Tuesday, December 14, 2010

For of the Bailey

Rumpole was.

A delightful quote from John Mortimer's (who is a British author comparable to a slightly more serious and less talented Wodehouse) "Rumpole of the Bailey" shall follow, but first, a bit of background. Rumpole is a short, fat, brilliant barrister (lawyer, to a Brit) who chain smokes cigars, quotes poetry (especially Wordsworth), swills claret, never pleads guilty and never prosecutes--and never asks if his client is guilty, lest they say yes. He is as cynical, jovial and witty a character as you could hope to meet. He also refers to his wife as "She Who Must Be Obeyed."

While standing before a judge in a libel suit, he is cross-examining a smarmy female author of romantic historical fiction of the most sappy and sentimental type. He has already mentioned that the hardest part of preparing for his case was having to read through--rather, endure--some of her books, and he has commented to a friend of his that it is simply inconceivable for someone who writes such terrible prose not to have some other serious faults, so we can understand what type of author this is.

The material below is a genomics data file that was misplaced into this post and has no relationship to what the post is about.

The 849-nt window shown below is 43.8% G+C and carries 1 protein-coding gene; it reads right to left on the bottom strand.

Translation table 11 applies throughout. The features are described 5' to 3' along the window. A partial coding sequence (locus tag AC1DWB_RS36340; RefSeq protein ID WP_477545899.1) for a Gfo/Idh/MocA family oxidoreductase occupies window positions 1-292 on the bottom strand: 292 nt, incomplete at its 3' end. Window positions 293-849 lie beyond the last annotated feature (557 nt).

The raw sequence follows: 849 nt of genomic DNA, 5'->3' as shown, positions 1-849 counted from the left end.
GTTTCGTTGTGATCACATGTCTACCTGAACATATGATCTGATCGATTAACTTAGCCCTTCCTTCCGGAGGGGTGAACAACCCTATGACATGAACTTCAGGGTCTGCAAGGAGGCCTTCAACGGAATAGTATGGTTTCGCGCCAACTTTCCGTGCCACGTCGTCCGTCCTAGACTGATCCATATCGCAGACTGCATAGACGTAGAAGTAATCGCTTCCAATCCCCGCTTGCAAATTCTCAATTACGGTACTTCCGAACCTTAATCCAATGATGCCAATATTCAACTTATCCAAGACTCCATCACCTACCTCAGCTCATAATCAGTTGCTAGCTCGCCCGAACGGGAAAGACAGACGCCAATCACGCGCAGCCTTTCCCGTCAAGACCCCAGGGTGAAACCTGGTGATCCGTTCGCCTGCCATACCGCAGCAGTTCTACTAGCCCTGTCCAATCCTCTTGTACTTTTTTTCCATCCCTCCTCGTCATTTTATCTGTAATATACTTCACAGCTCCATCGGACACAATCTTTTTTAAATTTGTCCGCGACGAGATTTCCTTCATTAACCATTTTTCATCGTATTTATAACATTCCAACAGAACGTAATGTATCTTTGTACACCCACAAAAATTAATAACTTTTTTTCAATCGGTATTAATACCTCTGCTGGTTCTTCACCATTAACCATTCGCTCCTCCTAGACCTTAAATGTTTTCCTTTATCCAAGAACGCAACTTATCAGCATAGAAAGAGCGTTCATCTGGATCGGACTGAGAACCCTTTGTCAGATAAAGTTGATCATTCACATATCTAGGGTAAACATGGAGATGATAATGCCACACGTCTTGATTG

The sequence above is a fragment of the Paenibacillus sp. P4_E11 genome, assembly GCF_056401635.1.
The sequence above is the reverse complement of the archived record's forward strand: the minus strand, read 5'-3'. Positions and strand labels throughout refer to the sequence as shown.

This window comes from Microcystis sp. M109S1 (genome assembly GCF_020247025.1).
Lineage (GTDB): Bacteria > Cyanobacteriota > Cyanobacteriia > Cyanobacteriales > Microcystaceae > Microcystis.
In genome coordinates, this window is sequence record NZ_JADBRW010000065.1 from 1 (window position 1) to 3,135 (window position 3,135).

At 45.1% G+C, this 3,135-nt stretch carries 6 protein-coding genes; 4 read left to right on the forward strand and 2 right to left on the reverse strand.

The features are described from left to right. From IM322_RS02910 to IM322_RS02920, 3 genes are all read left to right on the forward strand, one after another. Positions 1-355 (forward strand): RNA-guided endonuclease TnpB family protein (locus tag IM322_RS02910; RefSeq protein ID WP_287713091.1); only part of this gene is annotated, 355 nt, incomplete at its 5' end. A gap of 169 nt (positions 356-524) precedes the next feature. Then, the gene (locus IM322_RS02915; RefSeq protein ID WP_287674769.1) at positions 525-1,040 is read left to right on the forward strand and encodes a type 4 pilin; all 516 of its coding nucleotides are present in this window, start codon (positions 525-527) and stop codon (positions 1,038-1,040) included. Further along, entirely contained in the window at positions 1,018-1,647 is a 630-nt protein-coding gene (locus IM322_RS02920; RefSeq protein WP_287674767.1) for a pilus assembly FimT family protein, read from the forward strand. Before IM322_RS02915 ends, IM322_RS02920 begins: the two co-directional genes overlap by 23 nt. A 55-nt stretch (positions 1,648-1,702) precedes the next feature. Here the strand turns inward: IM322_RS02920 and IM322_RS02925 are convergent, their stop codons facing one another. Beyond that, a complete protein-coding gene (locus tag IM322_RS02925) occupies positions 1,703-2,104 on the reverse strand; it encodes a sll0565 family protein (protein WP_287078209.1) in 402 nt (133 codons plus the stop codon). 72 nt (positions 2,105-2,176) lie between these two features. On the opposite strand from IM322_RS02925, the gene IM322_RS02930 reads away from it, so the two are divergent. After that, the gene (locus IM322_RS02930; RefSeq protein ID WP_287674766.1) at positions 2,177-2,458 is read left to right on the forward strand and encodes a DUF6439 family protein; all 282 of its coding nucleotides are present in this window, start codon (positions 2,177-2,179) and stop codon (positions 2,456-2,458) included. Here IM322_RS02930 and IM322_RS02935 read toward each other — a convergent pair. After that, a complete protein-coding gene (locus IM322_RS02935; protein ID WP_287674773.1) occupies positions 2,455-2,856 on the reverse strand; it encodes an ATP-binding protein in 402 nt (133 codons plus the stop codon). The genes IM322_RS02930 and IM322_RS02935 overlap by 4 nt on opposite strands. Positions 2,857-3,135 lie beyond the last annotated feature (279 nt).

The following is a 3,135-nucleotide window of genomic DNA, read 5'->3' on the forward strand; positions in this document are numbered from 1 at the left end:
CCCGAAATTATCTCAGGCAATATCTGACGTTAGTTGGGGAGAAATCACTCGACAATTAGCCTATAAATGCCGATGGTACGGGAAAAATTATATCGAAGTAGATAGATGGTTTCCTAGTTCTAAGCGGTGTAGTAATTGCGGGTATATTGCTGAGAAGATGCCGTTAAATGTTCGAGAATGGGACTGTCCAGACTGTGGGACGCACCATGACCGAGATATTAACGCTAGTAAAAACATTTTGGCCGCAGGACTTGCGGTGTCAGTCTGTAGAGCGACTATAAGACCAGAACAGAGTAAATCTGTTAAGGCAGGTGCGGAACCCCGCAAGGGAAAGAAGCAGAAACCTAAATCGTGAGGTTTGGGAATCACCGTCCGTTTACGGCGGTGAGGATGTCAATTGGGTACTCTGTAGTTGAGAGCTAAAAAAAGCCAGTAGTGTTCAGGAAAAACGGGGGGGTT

Anyway, he asks the judge, a major fan of Ms. Nettleship, our authoress, for permission to read a section from one of her books. The judge, delighted, settles back and says, "Oh, yes. Isn't that the one that ends happily?" To which Rumpole responds, "Happily all Ms. Nettleship's books end... eventually."

In another story, he is defending a liberal minister from an adultery charge (he was innocent), and meets the loud, ill behaved and extremely combative children--they are always attacking each other with whatever weapons lie to hand--of said minister. What are their names? Martin and Erasmus.

I like Rumpole.

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